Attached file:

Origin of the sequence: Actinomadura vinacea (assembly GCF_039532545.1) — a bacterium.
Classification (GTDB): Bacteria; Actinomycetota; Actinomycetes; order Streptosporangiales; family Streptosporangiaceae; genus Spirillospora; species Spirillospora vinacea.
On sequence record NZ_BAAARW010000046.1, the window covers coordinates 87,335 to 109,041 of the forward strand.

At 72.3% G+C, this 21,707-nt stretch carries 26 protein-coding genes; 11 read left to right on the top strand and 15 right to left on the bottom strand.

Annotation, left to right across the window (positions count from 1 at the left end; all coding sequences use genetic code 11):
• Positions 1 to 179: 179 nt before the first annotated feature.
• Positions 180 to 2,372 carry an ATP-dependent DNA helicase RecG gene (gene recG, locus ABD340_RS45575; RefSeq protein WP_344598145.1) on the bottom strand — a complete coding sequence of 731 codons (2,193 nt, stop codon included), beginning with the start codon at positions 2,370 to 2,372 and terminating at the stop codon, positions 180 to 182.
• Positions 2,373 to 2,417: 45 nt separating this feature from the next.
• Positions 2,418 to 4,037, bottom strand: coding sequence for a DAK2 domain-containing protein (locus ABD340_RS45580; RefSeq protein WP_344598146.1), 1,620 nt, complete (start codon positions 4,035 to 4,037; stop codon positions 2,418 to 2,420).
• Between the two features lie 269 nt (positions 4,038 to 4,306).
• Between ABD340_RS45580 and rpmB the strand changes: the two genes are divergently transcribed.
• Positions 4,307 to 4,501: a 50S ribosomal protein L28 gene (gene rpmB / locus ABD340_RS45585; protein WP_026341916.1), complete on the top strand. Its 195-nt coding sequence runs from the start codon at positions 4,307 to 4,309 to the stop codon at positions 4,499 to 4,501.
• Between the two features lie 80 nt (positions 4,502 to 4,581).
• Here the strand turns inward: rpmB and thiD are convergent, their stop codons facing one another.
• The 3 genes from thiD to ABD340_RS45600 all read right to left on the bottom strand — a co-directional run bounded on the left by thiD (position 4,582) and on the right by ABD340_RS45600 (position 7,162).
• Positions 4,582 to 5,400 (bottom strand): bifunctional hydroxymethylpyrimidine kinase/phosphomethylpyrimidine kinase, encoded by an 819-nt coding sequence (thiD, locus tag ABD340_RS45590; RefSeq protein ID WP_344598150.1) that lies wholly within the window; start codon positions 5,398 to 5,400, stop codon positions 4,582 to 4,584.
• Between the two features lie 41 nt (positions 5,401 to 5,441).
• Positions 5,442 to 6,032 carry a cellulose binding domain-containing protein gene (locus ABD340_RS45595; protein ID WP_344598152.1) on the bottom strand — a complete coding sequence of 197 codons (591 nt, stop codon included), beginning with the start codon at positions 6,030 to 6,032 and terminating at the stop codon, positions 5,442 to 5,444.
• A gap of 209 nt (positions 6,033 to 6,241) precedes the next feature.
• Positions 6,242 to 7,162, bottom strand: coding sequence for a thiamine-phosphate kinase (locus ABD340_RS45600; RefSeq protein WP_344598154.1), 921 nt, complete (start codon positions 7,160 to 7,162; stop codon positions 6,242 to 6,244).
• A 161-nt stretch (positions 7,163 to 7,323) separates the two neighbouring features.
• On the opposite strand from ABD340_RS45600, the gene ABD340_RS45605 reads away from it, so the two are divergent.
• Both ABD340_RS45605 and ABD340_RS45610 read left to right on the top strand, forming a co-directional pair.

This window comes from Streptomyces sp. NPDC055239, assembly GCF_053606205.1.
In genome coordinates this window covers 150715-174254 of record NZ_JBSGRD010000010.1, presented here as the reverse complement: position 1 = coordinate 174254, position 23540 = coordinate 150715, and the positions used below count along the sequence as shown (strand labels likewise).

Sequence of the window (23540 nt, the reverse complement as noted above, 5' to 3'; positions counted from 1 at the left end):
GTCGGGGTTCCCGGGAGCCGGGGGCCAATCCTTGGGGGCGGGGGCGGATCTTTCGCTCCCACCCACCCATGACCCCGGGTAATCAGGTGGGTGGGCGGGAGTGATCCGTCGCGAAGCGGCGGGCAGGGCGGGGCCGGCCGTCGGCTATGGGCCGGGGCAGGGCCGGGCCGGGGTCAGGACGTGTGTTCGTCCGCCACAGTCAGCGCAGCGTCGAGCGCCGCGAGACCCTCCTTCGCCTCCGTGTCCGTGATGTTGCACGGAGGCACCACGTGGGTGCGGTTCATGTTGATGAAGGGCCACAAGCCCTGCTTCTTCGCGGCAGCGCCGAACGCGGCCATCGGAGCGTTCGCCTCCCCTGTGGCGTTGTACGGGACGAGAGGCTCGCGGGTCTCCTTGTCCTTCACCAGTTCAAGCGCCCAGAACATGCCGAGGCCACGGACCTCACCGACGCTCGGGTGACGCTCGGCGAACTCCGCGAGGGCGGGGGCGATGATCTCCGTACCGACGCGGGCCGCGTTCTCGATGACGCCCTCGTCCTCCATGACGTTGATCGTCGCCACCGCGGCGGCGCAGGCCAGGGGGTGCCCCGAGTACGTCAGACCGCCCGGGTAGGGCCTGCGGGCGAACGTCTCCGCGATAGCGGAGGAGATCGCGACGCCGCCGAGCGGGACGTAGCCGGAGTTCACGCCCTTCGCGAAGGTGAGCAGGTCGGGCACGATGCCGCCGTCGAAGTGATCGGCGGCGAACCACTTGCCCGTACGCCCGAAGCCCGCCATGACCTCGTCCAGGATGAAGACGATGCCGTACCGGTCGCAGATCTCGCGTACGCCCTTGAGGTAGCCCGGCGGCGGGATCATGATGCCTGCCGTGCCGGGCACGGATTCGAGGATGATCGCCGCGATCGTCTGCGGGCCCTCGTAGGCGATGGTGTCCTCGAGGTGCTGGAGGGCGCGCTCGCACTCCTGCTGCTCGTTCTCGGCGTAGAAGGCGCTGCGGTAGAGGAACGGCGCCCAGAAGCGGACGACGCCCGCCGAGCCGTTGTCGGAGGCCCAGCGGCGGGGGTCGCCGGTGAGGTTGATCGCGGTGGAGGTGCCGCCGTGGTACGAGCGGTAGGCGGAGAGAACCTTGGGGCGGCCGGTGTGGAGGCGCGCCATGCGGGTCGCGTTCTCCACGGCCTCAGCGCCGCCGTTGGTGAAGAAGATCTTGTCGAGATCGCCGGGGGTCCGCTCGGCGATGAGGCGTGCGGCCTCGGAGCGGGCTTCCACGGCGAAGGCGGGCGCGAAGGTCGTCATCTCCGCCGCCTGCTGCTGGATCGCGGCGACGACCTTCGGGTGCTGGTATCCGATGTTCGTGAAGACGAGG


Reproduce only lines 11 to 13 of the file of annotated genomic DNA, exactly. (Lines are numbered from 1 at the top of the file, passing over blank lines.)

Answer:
• Between ABD340_RS45580 and rpmB the strand changes: the two genes are divergently transcribed.
• Positions 4,307 to 4,501: a 50S ribosomal protein L28 gene (gene rpmB / locus ABD340_RS45585; protein WP_026341916.1), complete on the top strand. Its 195-nt coding sequence runs from the start codon at positions 4,307 to 4,309 to the stop codon at positions 4,499 to 4,501.
• Between the two features lie 80 nt (positions 4,502 to 4,581).